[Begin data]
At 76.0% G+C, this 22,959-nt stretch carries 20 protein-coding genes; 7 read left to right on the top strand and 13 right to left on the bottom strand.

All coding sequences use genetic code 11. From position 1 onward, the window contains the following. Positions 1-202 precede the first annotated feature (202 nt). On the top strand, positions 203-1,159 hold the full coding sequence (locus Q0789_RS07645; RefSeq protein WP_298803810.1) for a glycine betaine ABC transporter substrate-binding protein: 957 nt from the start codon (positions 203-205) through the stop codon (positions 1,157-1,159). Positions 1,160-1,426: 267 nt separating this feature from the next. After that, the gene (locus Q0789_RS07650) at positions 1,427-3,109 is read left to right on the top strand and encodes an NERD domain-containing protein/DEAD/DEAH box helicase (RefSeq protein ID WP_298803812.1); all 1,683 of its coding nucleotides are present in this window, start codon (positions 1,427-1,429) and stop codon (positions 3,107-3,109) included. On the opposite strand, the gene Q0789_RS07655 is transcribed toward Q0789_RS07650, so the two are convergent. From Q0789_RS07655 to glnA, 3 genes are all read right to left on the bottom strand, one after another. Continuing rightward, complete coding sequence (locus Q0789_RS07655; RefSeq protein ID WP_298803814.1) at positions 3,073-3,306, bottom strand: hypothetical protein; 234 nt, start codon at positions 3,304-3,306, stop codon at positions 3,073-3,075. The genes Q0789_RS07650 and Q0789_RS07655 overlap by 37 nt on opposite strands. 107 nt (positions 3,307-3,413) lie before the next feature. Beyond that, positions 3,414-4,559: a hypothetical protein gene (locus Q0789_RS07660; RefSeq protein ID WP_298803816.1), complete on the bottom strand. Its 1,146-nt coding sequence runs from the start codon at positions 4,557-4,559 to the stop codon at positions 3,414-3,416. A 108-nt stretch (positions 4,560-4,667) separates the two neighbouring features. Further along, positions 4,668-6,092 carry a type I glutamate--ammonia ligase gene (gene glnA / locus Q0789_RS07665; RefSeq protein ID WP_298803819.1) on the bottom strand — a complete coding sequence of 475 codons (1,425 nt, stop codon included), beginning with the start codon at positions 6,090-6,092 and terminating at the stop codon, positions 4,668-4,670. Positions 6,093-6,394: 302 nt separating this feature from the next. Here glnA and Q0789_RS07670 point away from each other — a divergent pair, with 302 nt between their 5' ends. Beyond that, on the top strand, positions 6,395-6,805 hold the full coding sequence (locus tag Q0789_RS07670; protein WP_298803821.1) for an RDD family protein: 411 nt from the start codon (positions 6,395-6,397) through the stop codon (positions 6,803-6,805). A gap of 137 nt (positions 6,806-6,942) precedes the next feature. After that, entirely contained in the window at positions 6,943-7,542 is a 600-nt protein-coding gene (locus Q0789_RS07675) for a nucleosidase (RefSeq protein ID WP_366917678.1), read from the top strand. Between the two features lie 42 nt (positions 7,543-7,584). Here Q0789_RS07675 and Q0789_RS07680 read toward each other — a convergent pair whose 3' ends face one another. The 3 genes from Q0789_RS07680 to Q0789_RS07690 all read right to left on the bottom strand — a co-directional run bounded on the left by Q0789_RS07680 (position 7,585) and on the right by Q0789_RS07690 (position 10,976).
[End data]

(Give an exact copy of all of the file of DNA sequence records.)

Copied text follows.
At 76.0% G+C, this 22,959-nt stretch carries 20 protein-coding genes; 7 read left to right on the top strand and 13 right to left on the bottom strand.

All coding sequences use genetic code 11. From position 1 onward, the window contains the following. Positions 1-202 precede the first annotated feature (202 nt). On the top strand, positions 203-1,159 hold the full coding sequence (locus Q0789_RS07645; RefSeq protein WP_298803810.1) for a glycine betaine ABC transporter substrate-binding protein: 957 nt from the start codon (positions 203-205) through the stop codon (positions 1,157-1,159). Positions 1,160-1,426: 267 nt separating this feature from the next. After that, the gene (locus Q0789_RS07650) at positions 1,427-3,109 is read left to right on the top strand and encodes an NERD domain-containing protein/DEAD/DEAH box helicase (RefSeq protein ID WP_298803812.1); all 1,683 of its coding nucleotides are present in this window, start codon (positions 1,427-1,429) and stop codon (positions 3,107-3,109) included. On the opposite strand, the gene Q0789_RS07655 is transcribed toward Q0789_RS07650, so the two are convergent. From Q0789_RS07655 to glnA, 3 genes are all read right to left on the bottom strand, one after another. Continuing rightward, complete coding sequence (locus Q0789_RS07655; RefSeq protein ID WP_298803814.1) at positions 3,073-3,306, bottom strand: hypothetical protein; 234 nt, start codon at positions 3,304-3,306, stop codon at positions 3,073-3,075. The genes Q0789_RS07650 and Q0789_RS07655 overlap by 37 nt on opposite strands. 107 nt (positions 3,307-3,413) lie before the next feature. Beyond that, positions 3,414-4,559: a hypothetical protein gene (locus Q0789_RS07660; RefSeq protein ID WP_298803816.1), complete on the bottom strand. Its 1,146-nt coding sequence runs from the start codon at positions 4,557-4,559 to the stop codon at positions 3,414-3,416. A 108-nt stretch (positions 4,560-4,667) separates the two neighbouring features. Further along, positions 4,668-6,092 carry a type I glutamate--ammonia ligase gene (gene glnA / locus Q0789_RS07665; RefSeq protein ID WP_298803819.1) on the bottom strand — a complete coding sequence of 475 codons (1,425 nt, stop codon included), beginning with the start codon at positions 6,090-6,092 and terminating at the stop codon, positions 4,668-4,670. Positions 6,093-6,394: 302 nt separating this feature from the next. Here glnA and Q0789_RS07670 point away from each other — a divergent pair, with 302 nt between their 5' ends. Beyond that, on the top strand, positions 6,395-6,805 hold the full coding sequence (locus tag Q0789_RS07670; protein WP_298803821.1) for an RDD family protein: 411 nt from the start codon (positions 6,395-6,397) through the stop codon (positions 6,803-6,805). A gap of 137 nt (positions 6,806-6,942) precedes the next feature. After that, entirely contained in the window at positions 6,943-7,542 is a 600-nt protein-coding gene (locus Q0789_RS07675) for a nucleosidase (RefSeq protein ID WP_366917678.1), read from the top strand. Between the two features lie 42 nt (positions 7,543-7,584). Here Q0789_RS07675 and Q0789_RS07680 read toward each other — a convergent pair whose 3' ends face one another. The 3 genes from Q0789_RS07680 to Q0789_RS07690 all read right to left on the bottom strand — a co-directional run bounded on the left by Q0789_RS07680 (position 7,585) and on the right by Q0789_RS07690 (position 10,976).